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'Old' nations take issue with age-old comments

Compiled from Times wires
© St. Petersburg Times
published February 15, 2003

UNITED NATIONS -- European and even Chinese diplomats took shots Friday -- some with humor -- at Defense Secretary Donald Rumsfeld's recent branding of France and Germany as "old Europe" for their reluctance to go to war against Iraq.

French Foreign Minister Dominique de Villepin, one of the first speakers in the pivotal debate at the Security Council, noted tartly:

"This message comes to you today from an old country, France, from a continent like mine, Europe, that has known wars, occupation and barbarity."

De Villepin said his "old country" hadn't forgotten that "it owes to the freedom fighters who came from America and elsewhere," but added that it hoped to "build together a better world" by working cooperatively with all nations.

Perhaps without intending to, de Villepin set off a string of references to "old" countries.

British Foreign Secretary Jack Straw spoke next:

"Mr. President, I speak on behalf of a very old country founded" -- laughter broke out -- "founded in 1066 by the French." His reference was to the last successful invasion of Britain, by William the Conqueror, of the French province of Normandy.

Chinese Foreign Minister Tang Jiaxuan made a passing reference to the "ancient civilization" that he represents, noting that "our ancestors proposed long ago the idea of peace being built as a first option."

Protesters disrobe their discontent

WEST PALM BEACH -- Two dozen men and women bared all and formed a peace symbol in the sands of MacArthur Beach on Friday to protest war against Iraq.

Organizer T. A. Wyner said the protesters stripped because it shows vulnerability and calls attention to their lack of weapons.

"In this new era of antiwar demonstrations, this has become the mode of the message," Wyner said. Similar demonstrations have taken place in recent weeks in New York and California.

The group lay on their backs to form the peace symbol, then raised their arms to make another sign of peace with two outstretched fingers.

Law enforcement officers had threatened to arrest anyone who took off their clothes at the beach, but a federal court Thursday barred the state from trying to block the nude demonstration.

U.S. District Judge Donald M. Middlebrooks wrote that "nude overtly political speech in the form of a 'living nude peace symbol' is expressive conduct well within the ambit of the First Amendment."

Rome offers cooperation to effort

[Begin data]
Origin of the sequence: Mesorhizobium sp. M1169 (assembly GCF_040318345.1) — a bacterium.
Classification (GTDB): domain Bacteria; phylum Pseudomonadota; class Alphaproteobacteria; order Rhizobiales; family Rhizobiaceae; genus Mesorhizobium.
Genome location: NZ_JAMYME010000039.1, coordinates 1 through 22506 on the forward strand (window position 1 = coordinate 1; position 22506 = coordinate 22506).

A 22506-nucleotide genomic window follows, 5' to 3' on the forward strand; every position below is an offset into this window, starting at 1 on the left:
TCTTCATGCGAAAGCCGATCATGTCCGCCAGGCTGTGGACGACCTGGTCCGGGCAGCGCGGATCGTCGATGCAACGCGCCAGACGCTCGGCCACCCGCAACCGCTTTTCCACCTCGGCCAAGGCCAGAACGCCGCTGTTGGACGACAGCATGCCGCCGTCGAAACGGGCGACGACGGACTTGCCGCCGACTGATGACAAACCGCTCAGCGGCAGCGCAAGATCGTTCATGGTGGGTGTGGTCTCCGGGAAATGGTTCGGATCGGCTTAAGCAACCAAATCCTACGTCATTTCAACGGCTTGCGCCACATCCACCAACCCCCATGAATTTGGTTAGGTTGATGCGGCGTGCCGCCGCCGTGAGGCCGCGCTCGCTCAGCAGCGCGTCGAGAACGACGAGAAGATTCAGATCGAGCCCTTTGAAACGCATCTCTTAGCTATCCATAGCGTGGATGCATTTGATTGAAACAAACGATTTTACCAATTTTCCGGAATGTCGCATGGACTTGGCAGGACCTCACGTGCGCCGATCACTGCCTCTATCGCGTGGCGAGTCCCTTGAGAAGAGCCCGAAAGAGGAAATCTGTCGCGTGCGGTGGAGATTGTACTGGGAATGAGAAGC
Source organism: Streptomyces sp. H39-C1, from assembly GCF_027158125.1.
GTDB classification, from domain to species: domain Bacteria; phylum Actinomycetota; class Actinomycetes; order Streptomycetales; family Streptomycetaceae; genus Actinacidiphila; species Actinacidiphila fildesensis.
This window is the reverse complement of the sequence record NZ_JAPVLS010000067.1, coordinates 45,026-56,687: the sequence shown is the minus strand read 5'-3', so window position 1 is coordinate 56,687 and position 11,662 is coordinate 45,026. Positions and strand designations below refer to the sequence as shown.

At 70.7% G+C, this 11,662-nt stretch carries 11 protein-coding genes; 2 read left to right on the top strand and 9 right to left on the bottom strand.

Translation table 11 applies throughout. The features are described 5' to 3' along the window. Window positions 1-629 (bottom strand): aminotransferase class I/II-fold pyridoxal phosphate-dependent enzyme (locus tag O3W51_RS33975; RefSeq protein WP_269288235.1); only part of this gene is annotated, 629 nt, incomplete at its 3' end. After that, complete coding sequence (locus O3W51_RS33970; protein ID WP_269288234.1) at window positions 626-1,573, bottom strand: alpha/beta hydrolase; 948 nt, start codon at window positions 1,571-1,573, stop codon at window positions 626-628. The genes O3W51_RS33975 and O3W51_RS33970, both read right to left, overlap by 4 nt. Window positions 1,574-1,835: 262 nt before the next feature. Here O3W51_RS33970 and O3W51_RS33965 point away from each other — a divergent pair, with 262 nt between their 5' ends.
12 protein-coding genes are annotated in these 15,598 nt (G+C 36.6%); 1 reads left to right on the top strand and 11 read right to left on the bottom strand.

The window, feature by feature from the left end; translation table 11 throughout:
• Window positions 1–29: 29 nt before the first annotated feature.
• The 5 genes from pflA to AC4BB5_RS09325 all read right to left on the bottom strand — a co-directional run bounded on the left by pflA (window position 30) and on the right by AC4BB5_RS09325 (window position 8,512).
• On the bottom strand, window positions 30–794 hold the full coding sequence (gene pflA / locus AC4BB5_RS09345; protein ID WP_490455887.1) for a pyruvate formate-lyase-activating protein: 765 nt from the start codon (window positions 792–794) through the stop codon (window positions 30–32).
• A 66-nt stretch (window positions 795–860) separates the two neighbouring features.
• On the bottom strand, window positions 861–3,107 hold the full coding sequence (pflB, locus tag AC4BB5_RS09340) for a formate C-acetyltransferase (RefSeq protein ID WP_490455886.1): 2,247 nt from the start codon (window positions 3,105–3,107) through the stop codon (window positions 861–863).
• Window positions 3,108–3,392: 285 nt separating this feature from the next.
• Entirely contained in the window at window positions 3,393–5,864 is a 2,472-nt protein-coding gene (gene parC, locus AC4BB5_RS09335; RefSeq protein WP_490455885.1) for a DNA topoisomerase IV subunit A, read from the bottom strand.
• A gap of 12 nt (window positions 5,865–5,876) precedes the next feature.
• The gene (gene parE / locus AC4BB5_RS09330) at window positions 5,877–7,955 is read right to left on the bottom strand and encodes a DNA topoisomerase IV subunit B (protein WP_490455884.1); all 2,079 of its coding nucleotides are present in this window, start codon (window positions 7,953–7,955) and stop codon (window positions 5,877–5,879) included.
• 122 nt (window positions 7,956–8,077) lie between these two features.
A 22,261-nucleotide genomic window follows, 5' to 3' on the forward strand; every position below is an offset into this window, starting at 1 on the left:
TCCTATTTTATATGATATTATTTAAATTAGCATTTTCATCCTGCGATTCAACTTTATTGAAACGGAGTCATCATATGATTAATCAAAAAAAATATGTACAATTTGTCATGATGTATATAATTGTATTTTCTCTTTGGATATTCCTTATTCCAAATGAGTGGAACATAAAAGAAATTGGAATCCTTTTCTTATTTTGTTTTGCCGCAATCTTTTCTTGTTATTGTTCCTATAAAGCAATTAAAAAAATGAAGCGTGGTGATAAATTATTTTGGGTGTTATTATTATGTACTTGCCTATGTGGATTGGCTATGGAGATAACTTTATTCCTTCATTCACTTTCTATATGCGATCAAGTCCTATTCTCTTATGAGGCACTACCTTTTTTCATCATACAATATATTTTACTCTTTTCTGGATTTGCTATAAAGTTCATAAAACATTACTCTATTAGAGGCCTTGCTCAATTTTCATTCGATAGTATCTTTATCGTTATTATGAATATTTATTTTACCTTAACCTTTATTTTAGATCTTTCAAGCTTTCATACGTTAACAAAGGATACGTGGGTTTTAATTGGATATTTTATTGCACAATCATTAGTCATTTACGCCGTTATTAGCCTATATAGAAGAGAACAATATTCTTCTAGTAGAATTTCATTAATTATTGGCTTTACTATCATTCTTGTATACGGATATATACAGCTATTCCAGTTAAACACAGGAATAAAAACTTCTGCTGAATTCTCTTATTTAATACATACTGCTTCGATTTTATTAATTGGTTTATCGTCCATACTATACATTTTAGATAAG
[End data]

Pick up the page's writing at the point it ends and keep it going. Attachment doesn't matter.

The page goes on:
ROME -- Italy said Friday it has given the United States permission to use its ports, highways and other infrastructure for any transport needs in a war against Iraq. It was the latest in a series of offers reflecting Rome's pro-U.S. stance.

Defense Minister Antonio Martino said Washington asked Italy to step up security in all "military installations" where Americans are stationed.

Italy has several important NATO and U.S. bases, including the Aviano air base in northern Italy, the Camp Darby U.S. Army and Air Force base in Tuscany and the U.S. Navy base at Sigonella, Sicily. It also hosts the U.S. 6th Fleet.

Rome had already given U.S. aircraft the right to land on Italian bases for refueling and for other technical reasons in case of war. It has also agreed to a U.S. request to allow U.S. fighter planes to use Italian airspace.

Suit filed to stop war

BOSTON -- Six House members, members of the military and parents of servicemen are asking a judge for an injunction barring an Iraq invasion, saying President Bush is violating the U.S. Constitution by trying to wage war without an explicit war declaration from Congress.

Rep. John Conyers, D-Mich., cited the passage from the U.S. Constitution that states, "Congress shall have power ... to declare war."

The lawsuit was filed Thursday seeking an immediate injunction. The suit claims that the October 2002 congressional resolution backing military action against Iraq did not specifically declare war and unlawfully ceded the decision to President Bush.

U.S. District Judge Joseph Tauro agreed to hold a hearing Feb. 20 on the injunction request.

A similar lawsuit filed against Bush's father before the Gulf War by 54 members of Congress was rejected by a federal judge in 1990.

Iraqi journalist expelled from U.S.

UNITED NATIONS -- The U.S. government expelled an Iraqi journalist who covers the United Nations for the official Iraqi News Agency, saying he is "harmful" to the security of the United States, the journalist and U.S. officials said.

The announcement came as Iraq informed Fox News that its four staff members in Baghdad would have to leave the country.

John Stack, vice president for news gathering at Fox News, said his network was not told why its staff would have to leave but they believed it was retaliation for the expulsion from the United States of Mohammed Allawi of the Iraqi News Agency.

"We have reason to believe that it's a tit-for-tat situation," Stack said.

Allawi, who has reported from the United Nations for the past two years, said he received the expulsion letter signed by Deputy U.S. Ambassador Patrick Kennedy at his Manhattan home on Thursday.

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